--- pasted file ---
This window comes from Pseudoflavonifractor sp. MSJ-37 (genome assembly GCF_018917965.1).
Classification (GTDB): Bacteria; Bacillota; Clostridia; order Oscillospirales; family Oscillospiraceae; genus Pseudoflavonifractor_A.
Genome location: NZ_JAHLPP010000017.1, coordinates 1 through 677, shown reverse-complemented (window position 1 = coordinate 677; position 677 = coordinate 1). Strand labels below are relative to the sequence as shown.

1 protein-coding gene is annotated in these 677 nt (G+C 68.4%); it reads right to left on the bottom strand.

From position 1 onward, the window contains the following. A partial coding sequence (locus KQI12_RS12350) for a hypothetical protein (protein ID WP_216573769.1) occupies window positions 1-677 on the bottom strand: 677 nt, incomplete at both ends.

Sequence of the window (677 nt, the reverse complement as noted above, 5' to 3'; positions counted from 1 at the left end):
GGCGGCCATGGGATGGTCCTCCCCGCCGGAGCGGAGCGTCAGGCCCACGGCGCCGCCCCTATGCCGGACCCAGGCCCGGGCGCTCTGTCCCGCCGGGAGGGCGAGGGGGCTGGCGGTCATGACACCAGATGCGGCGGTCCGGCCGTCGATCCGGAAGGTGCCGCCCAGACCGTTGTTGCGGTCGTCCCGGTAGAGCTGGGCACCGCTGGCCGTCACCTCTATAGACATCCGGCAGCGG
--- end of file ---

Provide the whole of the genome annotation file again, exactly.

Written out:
This window comes from Pseudoflavonifractor sp. MSJ-37 (genome assembly GCF_018917965.1).
Classification (GTDB): Bacteria; Bacillota; Clostridia; order Oscillospirales; family Oscillospiraceae; genus Pseudoflavonifractor_A.
Genome location: NZ_JAHLPP010000017.1, coordinates 1 through 677, shown reverse-complemented (window position 1 = coordinate 677; position 677 = coordinate 1). Strand labels below are relative to the sequence as shown.

1 protein-coding gene is annotated in these 677 nt (G+C 68.4%); it reads right to left on the bottom strand.

From position 1 onward, the window contains the following. A partial coding sequence (locus KQI12_RS12350) for a hypothetical protein (protein ID WP_216573769.1) occupies window positions 1-677 on the bottom strand: 677 nt, incomplete at both ends.

Sequence of the window (677 nt, the reverse complement as noted above, 5' to 3'; positions counted from 1 at the left end):
GGCGGCCATGGGATGGTCCTCCCCGCCGGAGCGGAGCGTCAGGCCCACGGCGCCGCCCCTATGCCGGACCCAGGCCCGGGCGCTCTGTCCCGCCGGGAGGGCGAGGGGGCTGGCGGTCATGACACCAGATGCGGCGGTCCGGCCGTCGATCCGGAAGGTGCCGCCCAGACCGTTGTTGCGGTCGTCCCGGTAGAGCTGGGCACCGCTGGCCGTCACCTCTATAGACATCCGGCAGCGG